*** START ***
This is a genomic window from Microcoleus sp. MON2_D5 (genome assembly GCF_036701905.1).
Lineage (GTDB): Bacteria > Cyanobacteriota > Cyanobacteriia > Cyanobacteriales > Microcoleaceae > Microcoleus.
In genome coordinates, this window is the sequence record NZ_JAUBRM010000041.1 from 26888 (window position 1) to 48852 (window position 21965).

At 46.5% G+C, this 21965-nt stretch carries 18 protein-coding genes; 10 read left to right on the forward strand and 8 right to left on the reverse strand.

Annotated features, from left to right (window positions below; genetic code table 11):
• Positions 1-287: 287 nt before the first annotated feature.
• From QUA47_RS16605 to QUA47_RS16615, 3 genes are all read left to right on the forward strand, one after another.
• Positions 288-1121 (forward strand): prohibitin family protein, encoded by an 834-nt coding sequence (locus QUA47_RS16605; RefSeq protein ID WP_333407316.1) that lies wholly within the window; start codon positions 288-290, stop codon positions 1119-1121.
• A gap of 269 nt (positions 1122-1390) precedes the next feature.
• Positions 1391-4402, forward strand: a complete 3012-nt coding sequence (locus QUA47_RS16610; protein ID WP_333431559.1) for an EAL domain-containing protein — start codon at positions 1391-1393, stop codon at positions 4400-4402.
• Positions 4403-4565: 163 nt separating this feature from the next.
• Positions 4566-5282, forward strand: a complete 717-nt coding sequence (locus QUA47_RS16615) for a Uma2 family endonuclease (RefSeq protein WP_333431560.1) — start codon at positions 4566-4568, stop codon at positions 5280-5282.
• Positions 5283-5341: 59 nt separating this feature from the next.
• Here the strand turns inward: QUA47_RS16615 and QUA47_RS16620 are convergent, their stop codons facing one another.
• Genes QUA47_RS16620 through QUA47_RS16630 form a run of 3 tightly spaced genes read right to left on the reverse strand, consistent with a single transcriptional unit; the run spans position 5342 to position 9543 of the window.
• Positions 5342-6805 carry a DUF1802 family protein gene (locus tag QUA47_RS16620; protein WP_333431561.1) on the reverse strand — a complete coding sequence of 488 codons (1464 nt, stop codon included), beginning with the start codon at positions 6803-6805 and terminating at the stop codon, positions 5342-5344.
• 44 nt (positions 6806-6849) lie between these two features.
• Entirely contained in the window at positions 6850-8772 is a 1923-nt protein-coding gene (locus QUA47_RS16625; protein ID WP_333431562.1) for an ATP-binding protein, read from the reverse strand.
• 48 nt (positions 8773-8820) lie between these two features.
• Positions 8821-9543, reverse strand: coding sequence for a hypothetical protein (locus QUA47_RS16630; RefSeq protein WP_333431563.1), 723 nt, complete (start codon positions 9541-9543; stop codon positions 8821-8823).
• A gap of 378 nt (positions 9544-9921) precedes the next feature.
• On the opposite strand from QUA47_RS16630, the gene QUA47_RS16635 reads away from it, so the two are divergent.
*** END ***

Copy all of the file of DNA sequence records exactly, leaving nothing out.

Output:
This is a genomic window from Microcoleus sp. MON2_D5 (genome assembly GCF_036701905.1).
Lineage (GTDB): Bacteria > Cyanobacteriota > Cyanobacteriia > Cyanobacteriales > Microcoleaceae > Microcoleus.
In genome coordinates, this window is the sequence record NZ_JAUBRM010000041.1 from 26888 (window position 1) to 48852 (window position 21965).

At 46.5% G+C, this 21965-nt stretch carries 18 protein-coding genes; 10 read left to right on the forward strand and 8 right to left on the reverse strand.

Annotated features, from left to right (window positions below; genetic code table 11):
• Positions 1-287: 287 nt before the first annotated feature.
• From QUA47_RS16605 to QUA47_RS16615, 3 genes are all read left to right on the forward strand, one after another.
• Positions 288-1121 (forward strand): prohibitin family protein, encoded by an 834-nt coding sequence (locus QUA47_RS16605; RefSeq protein ID WP_333407316.1) that lies wholly within the window; start codon positions 288-290, stop codon positions 1119-1121.
• A gap of 269 nt (positions 1122-1390) precedes the next feature.
• Positions 1391-4402, forward strand: a complete 3012-nt coding sequence (locus QUA47_RS16610; protein ID WP_333431559.1) for an EAL domain-containing protein — start codon at positions 1391-1393, stop codon at positions 4400-4402.
• Positions 4403-4565: 163 nt separating this feature from the next.
• Positions 4566-5282, forward strand: a complete 717-nt coding sequence (locus QUA47_RS16615) for a Uma2 family endonuclease (RefSeq protein WP_333431560.1) — start codon at positions 4566-4568, stop codon at positions 5280-5282.
• Positions 5283-5341: 59 nt separating this feature from the next.
• Here the strand turns inward: QUA47_RS16615 and QUA47_RS16620 are convergent, their stop codons facing one another.
• Genes QUA47_RS16620 through QUA47_RS16630 form a run of 3 tightly spaced genes read right to left on the reverse strand, consistent with a single transcriptional unit; the run spans position 5342 to position 9543 of the window.
• Positions 5342-6805 carry a DUF1802 family protein gene (locus tag QUA47_RS16620; protein WP_333431561.1) on the reverse strand — a complete coding sequence of 488 codons (1464 nt, stop codon included), beginning with the start codon at positions 6803-6805 and terminating at the stop codon, positions 5342-5344.
• 44 nt (positions 6806-6849) lie between these two features.
• Entirely contained in the window at positions 6850-8772 is a 1923-nt protein-coding gene (locus QUA47_RS16625; protein ID WP_333431562.1) for an ATP-binding protein, read from the reverse strand.
• 48 nt (positions 8773-8820) lie between these two features.
• Positions 8821-9543, reverse strand: coding sequence for a hypothetical protein (locus QUA47_RS16630; RefSeq protein WP_333431563.1), 723 nt, complete (start codon positions 9541-9543; stop codon positions 8821-8823).
• A gap of 378 nt (positions 9544-9921) precedes the next feature.
• On the opposite strand from QUA47_RS16630, the gene QUA47_RS16635 reads away from it, so the two are divergent.